This event is made possible thanks to the generous support of the Quintin Hogg Trust and Westminster City Council (Culture and Community Grant) and is part of the Soho Poly Summer Festival 2023.
In 1975 Inter-Action hosted Homosexual Acts the first Gay Theatre season in Britain. It took place at the Almost Free Theatre in Rupert St, W1 and featured 5 plays all by men. Fuelled by the energy of the Gay Liberation Front it was a huge success. Further plays were added including Martin Sherman’s Passing By, which featured a young Simon Callow who later wrote in My Life in Pieces: ‘[It] was my first experience of political theatre. Though in essence a very sweet account of a passing love affair between two young men, it was utterly radical in offering no apology or explanation for the affair, like any other. The effect on the predominantly gay audience was sensational – they wept, not because it was sad, but because it was the first time they’d seen their own lives represented on the stage without inverted commas, with neither remorse nor disgust.’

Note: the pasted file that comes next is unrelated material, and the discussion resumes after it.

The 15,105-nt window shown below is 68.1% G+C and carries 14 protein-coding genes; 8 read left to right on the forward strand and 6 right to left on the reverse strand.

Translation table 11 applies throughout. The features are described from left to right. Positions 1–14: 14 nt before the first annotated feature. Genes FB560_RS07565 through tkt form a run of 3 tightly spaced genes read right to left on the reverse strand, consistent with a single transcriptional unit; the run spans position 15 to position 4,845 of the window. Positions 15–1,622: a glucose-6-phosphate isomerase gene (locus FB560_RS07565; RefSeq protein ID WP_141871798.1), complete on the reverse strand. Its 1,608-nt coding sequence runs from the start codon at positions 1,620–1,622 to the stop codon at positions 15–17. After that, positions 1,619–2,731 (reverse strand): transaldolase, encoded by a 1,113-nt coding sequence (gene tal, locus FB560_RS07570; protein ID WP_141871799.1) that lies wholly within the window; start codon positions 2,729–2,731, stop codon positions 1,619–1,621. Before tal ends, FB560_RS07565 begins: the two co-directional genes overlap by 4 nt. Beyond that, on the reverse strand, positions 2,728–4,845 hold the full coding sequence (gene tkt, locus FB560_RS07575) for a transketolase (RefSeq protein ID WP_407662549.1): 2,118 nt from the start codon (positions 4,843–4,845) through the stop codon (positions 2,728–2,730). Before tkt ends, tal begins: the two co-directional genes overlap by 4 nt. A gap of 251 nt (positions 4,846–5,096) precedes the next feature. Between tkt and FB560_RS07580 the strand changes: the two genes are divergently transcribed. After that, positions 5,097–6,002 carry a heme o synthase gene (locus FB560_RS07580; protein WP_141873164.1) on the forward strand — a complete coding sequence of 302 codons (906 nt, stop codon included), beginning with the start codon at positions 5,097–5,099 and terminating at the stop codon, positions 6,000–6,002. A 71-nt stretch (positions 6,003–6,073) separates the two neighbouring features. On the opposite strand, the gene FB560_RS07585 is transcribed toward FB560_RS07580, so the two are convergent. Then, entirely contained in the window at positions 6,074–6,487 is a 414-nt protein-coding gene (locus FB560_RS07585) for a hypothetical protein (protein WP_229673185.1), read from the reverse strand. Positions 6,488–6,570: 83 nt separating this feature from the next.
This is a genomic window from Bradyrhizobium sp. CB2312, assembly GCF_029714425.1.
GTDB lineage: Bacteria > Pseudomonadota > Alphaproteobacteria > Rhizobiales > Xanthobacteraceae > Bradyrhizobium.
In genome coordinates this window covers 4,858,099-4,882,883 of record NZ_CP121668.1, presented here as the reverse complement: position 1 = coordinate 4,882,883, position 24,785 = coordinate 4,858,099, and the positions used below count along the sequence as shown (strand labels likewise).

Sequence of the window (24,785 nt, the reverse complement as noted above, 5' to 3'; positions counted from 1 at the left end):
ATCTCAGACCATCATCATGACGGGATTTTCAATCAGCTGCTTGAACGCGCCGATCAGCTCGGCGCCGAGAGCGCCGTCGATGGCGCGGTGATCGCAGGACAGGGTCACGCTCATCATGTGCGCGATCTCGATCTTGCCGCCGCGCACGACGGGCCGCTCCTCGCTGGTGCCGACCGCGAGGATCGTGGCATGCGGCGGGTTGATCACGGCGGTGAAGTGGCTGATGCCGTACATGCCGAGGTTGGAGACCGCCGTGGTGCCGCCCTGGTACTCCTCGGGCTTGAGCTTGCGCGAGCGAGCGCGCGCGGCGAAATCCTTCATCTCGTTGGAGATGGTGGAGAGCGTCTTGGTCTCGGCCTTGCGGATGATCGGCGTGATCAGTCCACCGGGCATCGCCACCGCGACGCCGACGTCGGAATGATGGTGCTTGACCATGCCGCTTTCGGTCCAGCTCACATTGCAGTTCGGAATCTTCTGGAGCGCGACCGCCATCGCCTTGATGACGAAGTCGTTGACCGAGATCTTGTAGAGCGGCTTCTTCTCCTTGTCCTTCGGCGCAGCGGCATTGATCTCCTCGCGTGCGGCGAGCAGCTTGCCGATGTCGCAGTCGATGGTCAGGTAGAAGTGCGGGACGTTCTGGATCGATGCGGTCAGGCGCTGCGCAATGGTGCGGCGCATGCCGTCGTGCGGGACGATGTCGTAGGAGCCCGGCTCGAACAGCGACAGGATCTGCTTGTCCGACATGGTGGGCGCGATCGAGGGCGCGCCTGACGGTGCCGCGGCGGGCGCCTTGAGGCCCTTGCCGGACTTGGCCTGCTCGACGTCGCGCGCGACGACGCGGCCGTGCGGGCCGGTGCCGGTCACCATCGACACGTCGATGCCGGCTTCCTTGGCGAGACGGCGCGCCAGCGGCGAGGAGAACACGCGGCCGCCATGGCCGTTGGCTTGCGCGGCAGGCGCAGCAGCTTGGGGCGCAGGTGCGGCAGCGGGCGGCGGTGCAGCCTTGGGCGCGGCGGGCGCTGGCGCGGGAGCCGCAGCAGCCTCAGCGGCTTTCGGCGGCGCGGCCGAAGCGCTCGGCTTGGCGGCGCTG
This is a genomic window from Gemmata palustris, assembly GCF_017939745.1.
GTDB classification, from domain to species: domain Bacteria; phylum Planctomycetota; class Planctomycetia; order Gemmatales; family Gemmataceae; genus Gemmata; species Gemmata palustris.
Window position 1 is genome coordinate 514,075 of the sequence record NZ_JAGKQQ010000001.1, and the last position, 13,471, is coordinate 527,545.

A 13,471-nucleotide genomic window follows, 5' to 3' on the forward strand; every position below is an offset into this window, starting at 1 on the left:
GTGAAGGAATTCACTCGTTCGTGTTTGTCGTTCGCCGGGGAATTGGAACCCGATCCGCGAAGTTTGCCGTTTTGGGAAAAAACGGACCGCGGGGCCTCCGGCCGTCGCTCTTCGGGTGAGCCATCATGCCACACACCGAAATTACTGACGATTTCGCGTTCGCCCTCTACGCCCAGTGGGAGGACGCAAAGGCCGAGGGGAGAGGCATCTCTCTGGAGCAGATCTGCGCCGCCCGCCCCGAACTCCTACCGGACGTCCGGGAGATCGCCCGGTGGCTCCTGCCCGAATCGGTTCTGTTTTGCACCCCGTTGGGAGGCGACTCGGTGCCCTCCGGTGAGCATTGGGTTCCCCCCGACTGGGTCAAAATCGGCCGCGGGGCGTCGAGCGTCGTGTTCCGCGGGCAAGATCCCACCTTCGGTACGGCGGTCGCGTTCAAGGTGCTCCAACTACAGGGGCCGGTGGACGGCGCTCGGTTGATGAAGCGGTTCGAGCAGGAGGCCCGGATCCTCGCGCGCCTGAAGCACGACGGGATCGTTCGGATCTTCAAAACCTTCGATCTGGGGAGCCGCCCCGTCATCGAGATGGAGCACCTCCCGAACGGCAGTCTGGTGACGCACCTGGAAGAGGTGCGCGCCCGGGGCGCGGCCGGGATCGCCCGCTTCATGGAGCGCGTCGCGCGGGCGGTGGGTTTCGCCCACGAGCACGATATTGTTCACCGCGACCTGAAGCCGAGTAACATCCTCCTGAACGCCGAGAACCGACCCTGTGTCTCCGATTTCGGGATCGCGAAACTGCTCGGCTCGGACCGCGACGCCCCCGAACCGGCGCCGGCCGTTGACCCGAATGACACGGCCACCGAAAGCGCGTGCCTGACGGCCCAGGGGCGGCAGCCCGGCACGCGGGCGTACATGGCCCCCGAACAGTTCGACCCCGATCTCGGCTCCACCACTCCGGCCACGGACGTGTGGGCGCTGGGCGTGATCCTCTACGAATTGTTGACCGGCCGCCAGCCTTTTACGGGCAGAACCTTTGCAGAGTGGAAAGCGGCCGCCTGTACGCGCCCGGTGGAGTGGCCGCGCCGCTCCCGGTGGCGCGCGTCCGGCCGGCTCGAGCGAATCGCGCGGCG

Out of the success of the season came Gay Sweatshop the first out gay theatre company in Britain. The following year a group of lesbians joined them to tour Britain in Jill Posener’s Any Woman Can. Julie Parker who was part of that tour remembers: ‘ we’d go to places in England and again the local right-wing would come out and picket and threaten, and there’d be all the letters in the papers, and people heckling in the audience, and then, there’d be all of the women … who would come up to you and talk to you afterwards and who were in tears at the show and said, ‘That’s me, that’s my story, that’s my life,’ and ‘I’ve never met people like you before.’ People would come out and you would understand why you were doing it.